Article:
IBM spin-off Kyndryl signs ‘beachhead’ networking deal with Nokia

STOCKHOLM (Reuters) – Kyndryl, IBM’s former infrastructure services business, has signed a deal with Nokia to help automate factories by integrating cloud computing and artificial intelligence into wireless networks.

After parting ways with IBM in November, Kyndryl began building its wireless networking business and has already signed pacts with cloud providers such as Google and Alphabet’s Microsoft.

The separation from IBM was important because it was difficult to go and announce big partnerships with companies that would be seen as competitors to IBM, Paul Savill, Kyndryl’s Global Practice Leader, said in an interview.

“The announcement we’re making with Nokia is important for us because it’s kind of our flagship announcement, and it’s where we’re going to start building our (private network) business,” he said. .

Private 5G networks, in particular, bring high-speed connections to businesses because they do not share bandwidth with others, making them ideal for applying technologies such as machine learning, robotics and artificial intelligence.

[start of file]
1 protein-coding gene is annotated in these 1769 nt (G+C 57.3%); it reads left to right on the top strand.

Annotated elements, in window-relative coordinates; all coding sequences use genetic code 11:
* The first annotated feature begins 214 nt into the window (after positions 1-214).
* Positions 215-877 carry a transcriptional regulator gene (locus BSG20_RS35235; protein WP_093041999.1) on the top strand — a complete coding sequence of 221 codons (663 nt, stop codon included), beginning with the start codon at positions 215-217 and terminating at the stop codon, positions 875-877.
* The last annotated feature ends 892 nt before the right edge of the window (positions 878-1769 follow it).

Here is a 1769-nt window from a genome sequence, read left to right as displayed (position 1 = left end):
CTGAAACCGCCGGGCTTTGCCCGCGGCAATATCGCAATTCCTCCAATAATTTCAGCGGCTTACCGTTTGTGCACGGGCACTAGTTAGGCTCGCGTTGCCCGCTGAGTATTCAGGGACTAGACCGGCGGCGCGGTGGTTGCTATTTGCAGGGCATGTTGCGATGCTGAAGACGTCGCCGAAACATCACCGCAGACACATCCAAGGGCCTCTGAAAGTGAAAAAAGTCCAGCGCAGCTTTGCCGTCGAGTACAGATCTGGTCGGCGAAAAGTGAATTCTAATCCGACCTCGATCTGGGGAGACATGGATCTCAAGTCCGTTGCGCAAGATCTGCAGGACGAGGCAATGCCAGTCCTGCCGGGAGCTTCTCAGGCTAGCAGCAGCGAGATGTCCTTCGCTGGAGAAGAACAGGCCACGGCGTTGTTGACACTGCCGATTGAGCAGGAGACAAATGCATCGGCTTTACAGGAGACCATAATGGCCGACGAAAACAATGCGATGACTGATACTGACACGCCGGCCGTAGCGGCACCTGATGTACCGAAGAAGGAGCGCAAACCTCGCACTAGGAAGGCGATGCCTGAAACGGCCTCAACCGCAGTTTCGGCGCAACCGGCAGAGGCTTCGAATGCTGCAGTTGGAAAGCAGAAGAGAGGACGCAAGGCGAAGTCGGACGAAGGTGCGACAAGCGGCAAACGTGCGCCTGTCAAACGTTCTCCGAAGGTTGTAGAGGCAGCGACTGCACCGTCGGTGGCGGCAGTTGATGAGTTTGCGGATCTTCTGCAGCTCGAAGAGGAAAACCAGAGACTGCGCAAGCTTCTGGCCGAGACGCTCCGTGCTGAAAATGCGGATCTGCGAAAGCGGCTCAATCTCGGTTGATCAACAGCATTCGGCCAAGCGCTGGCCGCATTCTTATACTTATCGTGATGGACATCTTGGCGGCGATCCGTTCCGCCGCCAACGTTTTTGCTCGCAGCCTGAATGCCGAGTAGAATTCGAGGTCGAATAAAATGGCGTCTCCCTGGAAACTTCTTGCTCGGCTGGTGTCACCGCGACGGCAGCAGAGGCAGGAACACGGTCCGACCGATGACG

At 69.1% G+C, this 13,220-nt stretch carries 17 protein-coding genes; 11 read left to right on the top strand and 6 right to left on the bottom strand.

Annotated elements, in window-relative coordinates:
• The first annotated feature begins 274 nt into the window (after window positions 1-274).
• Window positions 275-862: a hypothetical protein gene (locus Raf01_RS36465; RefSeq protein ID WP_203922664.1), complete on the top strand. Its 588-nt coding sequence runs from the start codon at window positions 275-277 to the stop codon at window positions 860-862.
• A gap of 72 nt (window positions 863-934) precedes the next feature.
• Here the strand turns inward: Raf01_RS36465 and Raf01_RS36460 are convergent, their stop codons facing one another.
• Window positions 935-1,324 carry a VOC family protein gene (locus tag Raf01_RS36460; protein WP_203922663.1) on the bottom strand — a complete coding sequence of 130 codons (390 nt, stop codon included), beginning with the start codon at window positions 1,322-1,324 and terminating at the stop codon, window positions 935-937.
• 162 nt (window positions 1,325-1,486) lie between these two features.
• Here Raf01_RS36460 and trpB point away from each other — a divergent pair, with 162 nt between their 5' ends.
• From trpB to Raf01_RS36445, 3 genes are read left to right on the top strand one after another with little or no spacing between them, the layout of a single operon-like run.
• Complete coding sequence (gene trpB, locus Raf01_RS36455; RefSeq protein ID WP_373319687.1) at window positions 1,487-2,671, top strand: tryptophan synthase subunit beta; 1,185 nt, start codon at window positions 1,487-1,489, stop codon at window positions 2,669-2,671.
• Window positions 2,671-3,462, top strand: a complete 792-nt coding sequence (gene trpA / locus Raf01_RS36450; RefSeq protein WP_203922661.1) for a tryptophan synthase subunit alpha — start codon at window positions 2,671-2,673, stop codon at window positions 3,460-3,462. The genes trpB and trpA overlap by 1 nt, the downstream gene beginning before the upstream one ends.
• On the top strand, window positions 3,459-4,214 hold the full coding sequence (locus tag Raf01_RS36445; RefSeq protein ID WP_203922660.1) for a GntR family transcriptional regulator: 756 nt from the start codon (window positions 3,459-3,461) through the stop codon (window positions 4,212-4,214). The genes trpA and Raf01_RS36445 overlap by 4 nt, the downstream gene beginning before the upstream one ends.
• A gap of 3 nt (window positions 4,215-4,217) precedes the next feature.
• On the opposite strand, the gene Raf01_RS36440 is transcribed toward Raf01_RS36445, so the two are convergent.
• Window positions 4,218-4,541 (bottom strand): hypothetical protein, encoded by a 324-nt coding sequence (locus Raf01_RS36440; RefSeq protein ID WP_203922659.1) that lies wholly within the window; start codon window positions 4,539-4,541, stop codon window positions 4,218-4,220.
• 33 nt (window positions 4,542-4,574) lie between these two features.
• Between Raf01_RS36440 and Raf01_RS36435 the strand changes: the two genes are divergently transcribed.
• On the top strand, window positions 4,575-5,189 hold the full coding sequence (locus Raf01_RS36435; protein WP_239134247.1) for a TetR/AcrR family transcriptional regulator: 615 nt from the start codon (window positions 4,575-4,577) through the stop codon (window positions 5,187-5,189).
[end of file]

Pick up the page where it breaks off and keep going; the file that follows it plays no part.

The global 5G private network market is expected to reach $14.28 billion by 2028, according to Grand View Research.

Nokia, which has its own set of partnerships and is working on providing private 5G equipment, has more than 400 customers and is looking to jointly target Kyndryl’s 4,000 business customers.

“Manufacturing is by far the biggest market…we estimate there are around 10 million factory sites,” Chris Johnson, Nokia’s head of corporate operations, said in an interview.

Nokia has worked with several automakers, including Volkswagen, as well as automated mines, container ports and wind farms, Johnson said.

(Reporting by Supantha Mukherjee, European tech and telecommunications correspondent, based in Stockholm; editing by David Gregorio)

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